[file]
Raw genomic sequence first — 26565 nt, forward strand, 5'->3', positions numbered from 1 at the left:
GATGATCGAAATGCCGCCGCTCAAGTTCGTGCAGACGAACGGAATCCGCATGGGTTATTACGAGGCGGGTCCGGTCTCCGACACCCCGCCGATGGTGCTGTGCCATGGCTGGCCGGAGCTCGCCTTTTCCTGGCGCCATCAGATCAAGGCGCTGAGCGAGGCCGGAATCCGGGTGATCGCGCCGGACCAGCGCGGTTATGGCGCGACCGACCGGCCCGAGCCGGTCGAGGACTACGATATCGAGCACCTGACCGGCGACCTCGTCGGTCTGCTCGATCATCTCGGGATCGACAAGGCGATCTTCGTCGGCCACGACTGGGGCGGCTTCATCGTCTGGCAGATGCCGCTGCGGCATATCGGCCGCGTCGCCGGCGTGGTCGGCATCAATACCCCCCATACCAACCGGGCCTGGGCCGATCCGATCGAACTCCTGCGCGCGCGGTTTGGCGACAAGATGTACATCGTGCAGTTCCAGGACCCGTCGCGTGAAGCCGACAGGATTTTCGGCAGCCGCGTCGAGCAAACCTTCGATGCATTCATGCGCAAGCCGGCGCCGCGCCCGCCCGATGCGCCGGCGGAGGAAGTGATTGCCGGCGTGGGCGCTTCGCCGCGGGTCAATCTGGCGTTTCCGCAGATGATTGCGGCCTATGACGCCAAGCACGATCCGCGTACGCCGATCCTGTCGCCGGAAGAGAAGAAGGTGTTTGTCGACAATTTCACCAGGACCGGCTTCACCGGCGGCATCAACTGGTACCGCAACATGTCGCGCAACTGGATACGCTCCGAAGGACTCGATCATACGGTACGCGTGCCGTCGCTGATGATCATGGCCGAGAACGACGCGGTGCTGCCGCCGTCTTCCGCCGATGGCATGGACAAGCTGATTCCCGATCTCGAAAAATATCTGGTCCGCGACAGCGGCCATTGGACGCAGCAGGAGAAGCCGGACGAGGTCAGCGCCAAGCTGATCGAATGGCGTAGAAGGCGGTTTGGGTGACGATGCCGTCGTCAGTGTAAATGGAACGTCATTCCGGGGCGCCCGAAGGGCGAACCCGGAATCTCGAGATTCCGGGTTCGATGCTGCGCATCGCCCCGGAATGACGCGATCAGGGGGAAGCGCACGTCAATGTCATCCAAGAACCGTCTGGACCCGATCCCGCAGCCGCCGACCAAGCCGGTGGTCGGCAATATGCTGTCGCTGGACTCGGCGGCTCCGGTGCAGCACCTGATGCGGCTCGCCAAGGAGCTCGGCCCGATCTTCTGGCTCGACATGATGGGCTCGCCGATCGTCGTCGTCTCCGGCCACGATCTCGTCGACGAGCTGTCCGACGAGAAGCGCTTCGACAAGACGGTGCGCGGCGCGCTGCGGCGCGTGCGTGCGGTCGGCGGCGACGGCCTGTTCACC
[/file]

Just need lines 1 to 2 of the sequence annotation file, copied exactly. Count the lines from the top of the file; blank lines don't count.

Raw genomic sequence first — 26565 nt, forward strand, 5'->3', positions numbered from 1 at the left:
GATGATCGAAATGCCGCCGCTCAAGTTCGTGCAGACGAACGGAATCCGCATGGGTTATTACGAGGCGGGTCCGGTCTCCGACACCCCGCCGATGGTGCTGTGCCATGGCTGGCCGGAGCTCGCCTTTTCCTGGCGCCATCAGATCAAGGCGCTGAGCGAGGCCGGAATCCGGGTGATCGCGCCGGACCAGCGCGGTTATGGCGCGACCGACCGGCCCGAGCCGGTCGAGGACTACGATATCGAGCACCTGACCGGCGACCTCGTCGGTCTGCTCGATCATCTCGGGATCGACAAGGCGATCTTCGTCGGCCACGACTGGGGCGGCTTCATCGTCTGGCAGATGCCGCTGCGGCATATCGGCCGCGTCGCCGGCGTGGTCGGCATCAATACCCCCCATACCAACCGGGCCTGGGCCGATCCGATCGAACTCCTGCGCGCGCGGTTTGGCGACAAGATGTACATCGTGCAGTTCCAGGACCCGTCGCGTGAAGCCGACAGGATTTTCGGCAGCCGCGTCGAGCAAACCTTCGATGCATTCATGCGCAAGCCGGCGCCGCGCCCGCCCGATGCGCCGGCGGAGGAAGTGATTGCCGGCGTGGGCGCTTCGCCGCGGGTCAATCTGGCGTTTCCGCAGATGATTGCGGCCTATGACGCCAAGCACGATCCGCGTACGCCGATCCTGTCGCCGGAAGAGAAGAAGGTGTTTGTCGACAATTTCACCAGGACCGGCTTCACCGGCGGCATCAACTGGTACCGCAACATGTCGCGCAACTGGATACGCTCCGAAGGACTCGATCATACGGTACGCGTGCCGTCGCTGATGATCATGGCCGAGAACGACGCGGTGCTGCCGCCGTCTTCCGCCGATGGCATGGACAAGCTGATTCCCGATCTCGAAAAATATCTGGTCCGCGACAGCGGCCATTGGACGCAGCAGGAGAAGCCGGACGAGGTCAGCGCCAAGCTGATCGAATGGCGTAGAAGGCGGTTTGGGTGACGATGCCGTCGTCAGTGTAAATGGAACGTCATTCCGGGGCGCCCGAAGGGCGAACCCGGAATCTCGAGATTCCGGGTTCGATGCTGCGCATCGCCCCGGAATGACGCGATCAGGGGGAAGCGCACGTCAATGTCATCCAAGAACCGTCTGGACCCGATCCCGCAGCCGCCGACCAAGCCGGTGGTCGGCAATATGCTGTCGCTGGACTCGGCGGCTCCGGTGCAGCACCTGATGCGGCTCGCCAAGGAGCTCGGCCCGATCTTCTGGCTCGACATGATGGGCTCGCCGATCGTCGTCGTCTCCGGCCACGATCTCGTCGACGAGCTGTCCGACGAGAAGCGCTTCGACAAGACGGTGCGCGGCGCGCTGCGGCGCGTGCGTGCGGTCGGCGGCGACGGCCTGTTCACC